Tiny Supercomputers The Size of a Sugarcube
Researchers at IBM's Zurich Labs have developed a prototype supercomputer called the Aquasar that uses a water-cooling principle to keep the system from overheating. The Aquasar is a normal-sized computer; there's nothing tiny about it. But IBM thinks that the water-cooling technology that's proven effective in this supercomputer could work just as well in a vastly smaller machine.
The processors in today's computers get very hot, and they have to be cooled off, usually by air. IBM found that using water to cool off a computer's processors is 4,000 times more efficient than using air.
In fact, up to 50 percent of an average air-cooled data center's energy consumption and carbon footprint today is just from powering the necessary cooling systems to keep the processors from overheating.
Dimos Poulikakos is the head of the Laboratory of Thermodynamics in New Technologies, ETH Zurich. His team of researchers worked with IBM to help develop Aquasar.
"With Aquasar, we make an important contribution to the development of sustainable high performance computers and computer system," he says in a press release from IBM. "In the future it will be important to measure how efficiently a computer is per watt and per gram of equivalent CO2 production."
In IBM's water-cooling system, the processors and several other parts in the computer are cooled with water that is no warmer than 140 degrees Fahrenheit. That's still pretty hot, but it's enough to keep the computers from overheating. As long as the processors remain well below 185 degrees Fahrenheit, the system will operate normally.
This water runs throughout the computer system in what IBM calls "micro-channel liquid coolers," but they are essentially tiny tubes full of water. Every processor in the computer has these tubes directly attached to them, so no processor in the system overheats.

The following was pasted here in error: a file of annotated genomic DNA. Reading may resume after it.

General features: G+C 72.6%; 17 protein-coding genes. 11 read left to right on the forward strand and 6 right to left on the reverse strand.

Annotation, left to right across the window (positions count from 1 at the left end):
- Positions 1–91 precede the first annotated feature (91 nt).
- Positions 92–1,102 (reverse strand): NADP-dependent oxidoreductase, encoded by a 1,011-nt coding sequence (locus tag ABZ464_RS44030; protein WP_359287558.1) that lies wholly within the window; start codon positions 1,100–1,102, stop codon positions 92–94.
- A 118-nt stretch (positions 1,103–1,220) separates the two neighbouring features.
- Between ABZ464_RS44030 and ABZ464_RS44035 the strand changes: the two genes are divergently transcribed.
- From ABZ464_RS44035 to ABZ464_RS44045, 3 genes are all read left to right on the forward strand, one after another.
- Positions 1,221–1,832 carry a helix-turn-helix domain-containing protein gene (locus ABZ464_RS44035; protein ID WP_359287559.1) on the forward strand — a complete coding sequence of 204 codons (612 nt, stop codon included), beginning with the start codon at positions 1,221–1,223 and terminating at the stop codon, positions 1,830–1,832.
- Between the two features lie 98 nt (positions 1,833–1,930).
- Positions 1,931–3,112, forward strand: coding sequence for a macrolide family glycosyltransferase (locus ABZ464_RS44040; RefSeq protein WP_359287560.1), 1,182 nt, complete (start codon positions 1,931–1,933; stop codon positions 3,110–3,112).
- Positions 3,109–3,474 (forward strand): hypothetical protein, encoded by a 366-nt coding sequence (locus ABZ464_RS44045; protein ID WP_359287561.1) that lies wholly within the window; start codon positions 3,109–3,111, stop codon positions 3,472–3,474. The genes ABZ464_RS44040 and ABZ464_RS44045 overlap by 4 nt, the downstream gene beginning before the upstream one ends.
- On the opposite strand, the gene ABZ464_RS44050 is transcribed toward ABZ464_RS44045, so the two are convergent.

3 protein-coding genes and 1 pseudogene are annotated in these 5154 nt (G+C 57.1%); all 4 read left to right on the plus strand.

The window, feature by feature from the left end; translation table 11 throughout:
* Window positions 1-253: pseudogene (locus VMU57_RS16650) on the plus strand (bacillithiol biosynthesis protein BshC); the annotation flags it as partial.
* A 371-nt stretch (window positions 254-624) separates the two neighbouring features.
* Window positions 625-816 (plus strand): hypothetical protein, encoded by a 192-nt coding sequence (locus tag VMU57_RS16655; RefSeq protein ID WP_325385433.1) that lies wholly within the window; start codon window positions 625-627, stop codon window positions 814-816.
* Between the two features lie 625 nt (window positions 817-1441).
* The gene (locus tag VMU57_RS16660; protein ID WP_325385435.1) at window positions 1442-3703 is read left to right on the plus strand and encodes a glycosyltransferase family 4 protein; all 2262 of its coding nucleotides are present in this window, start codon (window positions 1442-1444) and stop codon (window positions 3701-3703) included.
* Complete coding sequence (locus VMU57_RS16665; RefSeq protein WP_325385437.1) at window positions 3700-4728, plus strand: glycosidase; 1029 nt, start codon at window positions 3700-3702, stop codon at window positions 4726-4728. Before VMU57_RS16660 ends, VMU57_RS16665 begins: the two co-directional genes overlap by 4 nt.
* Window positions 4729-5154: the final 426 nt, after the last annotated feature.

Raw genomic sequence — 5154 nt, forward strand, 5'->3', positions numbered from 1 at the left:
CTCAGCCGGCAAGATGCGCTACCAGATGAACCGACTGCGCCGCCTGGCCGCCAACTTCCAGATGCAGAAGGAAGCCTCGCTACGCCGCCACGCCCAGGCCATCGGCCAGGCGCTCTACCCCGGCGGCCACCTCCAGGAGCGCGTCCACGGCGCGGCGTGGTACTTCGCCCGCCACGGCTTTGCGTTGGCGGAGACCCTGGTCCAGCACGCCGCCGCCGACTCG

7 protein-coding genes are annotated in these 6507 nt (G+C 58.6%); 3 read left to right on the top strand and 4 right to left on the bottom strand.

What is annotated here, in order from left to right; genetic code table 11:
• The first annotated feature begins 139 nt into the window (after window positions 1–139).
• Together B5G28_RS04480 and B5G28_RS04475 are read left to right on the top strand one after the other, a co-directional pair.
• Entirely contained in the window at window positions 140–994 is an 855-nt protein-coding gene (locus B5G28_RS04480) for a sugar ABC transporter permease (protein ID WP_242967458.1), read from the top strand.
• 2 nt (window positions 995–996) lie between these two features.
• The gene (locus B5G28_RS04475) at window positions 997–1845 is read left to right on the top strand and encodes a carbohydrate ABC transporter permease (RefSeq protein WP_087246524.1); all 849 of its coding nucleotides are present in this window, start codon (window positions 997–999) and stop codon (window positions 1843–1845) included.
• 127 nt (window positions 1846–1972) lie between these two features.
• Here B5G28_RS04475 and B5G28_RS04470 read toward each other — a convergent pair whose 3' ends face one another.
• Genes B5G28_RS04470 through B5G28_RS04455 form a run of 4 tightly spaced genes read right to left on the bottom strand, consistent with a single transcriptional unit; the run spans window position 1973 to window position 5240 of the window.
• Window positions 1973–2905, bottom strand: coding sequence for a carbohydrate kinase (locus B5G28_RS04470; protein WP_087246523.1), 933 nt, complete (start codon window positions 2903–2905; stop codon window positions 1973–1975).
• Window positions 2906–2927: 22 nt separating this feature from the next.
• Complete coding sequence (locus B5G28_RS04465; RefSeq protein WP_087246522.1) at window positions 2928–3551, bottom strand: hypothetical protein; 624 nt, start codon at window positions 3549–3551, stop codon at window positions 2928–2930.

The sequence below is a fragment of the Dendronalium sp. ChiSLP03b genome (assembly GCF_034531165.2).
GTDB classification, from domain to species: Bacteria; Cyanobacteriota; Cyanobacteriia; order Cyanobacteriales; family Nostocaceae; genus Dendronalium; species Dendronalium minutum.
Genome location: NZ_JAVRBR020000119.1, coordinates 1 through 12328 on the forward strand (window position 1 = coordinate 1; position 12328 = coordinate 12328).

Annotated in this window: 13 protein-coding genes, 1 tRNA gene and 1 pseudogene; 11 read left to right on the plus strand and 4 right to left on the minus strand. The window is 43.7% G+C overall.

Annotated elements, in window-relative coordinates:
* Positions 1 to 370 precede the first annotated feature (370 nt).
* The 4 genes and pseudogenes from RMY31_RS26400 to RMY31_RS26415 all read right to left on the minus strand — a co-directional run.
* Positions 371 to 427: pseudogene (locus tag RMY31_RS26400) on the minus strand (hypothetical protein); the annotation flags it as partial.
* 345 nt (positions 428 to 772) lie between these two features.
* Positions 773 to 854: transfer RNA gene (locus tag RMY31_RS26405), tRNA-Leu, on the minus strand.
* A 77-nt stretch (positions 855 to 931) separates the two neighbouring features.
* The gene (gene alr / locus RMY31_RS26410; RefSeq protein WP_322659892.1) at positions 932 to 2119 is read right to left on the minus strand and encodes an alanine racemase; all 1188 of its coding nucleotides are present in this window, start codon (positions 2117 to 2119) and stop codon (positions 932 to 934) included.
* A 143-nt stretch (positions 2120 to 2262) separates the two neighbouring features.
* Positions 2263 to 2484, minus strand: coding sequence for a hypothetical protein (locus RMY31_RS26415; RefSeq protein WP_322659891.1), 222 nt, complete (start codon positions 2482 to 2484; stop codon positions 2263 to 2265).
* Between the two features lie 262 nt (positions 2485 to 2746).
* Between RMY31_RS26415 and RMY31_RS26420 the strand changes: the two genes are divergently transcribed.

IBM says Aquasar is almost 50 percent more efficient than the world's most powerful supercomputers.
Bruno Michel of IBM's Zurich Labs tells the BBC a supercomputer's energy efficiency is a lot more important than it used to be. "In the future, computers will be dominated by energy costs; to run a data center will cost more than to build it."
IBM says it's important for supercomputers to become more energy efficient not just about saving money, but also about helping the environment. About two percent of the world's energy is consumed by building and operating computer equipment.
Until recently, the most powerful supercomputer in the world could perform about 770 million computational operations per second at a cost of one watt of power. The Aquasar prototype clocked up nearly half again as much, at 1.1 billion operations per second. Now the task is to shrink it.
Mark Stromberg is a principal research analyst at Gartner. As he tells the BBC, "We currently have built this Aquasar system that's one rack full of processors. We plan that 10 to 15 years from now, we can collapse such a system in to one sugar cube – we're going to have a supercomputer in a sugar cube."
Here's how IBM explains their new supercomputer, in a video the company released: